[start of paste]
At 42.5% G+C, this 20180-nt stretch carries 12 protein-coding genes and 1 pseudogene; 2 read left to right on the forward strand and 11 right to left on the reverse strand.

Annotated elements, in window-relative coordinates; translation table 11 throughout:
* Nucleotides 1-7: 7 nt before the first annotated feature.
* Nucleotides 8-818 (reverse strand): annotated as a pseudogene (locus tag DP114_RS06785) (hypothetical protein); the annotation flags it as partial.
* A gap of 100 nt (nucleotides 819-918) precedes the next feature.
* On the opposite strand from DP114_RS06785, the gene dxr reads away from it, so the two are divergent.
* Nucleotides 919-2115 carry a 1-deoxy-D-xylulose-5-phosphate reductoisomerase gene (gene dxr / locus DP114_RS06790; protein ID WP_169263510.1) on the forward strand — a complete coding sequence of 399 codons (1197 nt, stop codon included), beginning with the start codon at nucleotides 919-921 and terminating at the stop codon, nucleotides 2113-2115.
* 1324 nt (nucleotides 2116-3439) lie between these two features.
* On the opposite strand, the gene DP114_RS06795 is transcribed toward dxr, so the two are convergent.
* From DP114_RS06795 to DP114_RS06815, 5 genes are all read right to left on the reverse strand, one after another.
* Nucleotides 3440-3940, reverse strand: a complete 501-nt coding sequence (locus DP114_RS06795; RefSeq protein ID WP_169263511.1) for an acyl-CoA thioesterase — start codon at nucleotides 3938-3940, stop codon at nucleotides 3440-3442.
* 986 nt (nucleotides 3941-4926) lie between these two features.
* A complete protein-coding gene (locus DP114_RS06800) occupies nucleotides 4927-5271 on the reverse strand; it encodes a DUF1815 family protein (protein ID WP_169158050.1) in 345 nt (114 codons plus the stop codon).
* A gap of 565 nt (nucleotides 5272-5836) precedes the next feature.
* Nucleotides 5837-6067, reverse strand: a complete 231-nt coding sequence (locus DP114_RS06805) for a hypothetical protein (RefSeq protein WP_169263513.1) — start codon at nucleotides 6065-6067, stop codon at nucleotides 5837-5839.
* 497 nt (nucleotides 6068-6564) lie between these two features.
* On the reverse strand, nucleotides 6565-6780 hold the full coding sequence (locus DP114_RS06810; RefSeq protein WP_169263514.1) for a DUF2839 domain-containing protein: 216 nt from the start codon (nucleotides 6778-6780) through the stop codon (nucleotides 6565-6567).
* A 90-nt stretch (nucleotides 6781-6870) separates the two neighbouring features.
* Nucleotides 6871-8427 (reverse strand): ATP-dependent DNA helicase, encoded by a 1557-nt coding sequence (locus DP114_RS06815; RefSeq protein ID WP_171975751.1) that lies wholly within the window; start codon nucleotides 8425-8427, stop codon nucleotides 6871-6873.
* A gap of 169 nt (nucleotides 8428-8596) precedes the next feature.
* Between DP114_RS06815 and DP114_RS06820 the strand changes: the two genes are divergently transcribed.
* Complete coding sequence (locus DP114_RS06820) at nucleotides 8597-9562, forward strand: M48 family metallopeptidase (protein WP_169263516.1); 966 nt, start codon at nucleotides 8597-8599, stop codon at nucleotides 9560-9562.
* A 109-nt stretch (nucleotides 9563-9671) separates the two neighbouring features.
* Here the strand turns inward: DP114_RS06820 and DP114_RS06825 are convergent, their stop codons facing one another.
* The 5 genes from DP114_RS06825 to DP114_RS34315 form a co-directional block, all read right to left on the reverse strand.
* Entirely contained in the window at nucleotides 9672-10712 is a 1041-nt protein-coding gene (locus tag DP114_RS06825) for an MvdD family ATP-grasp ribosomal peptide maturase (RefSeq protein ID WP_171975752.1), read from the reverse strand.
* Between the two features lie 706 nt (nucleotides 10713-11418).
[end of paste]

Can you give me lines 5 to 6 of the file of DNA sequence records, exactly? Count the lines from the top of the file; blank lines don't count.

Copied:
* A gap of 100 nt (nucleotides 819-918) precedes the next feature.
* On the opposite strand from DP114_RS06785, the gene dxr reads away from it, so the two are divergent.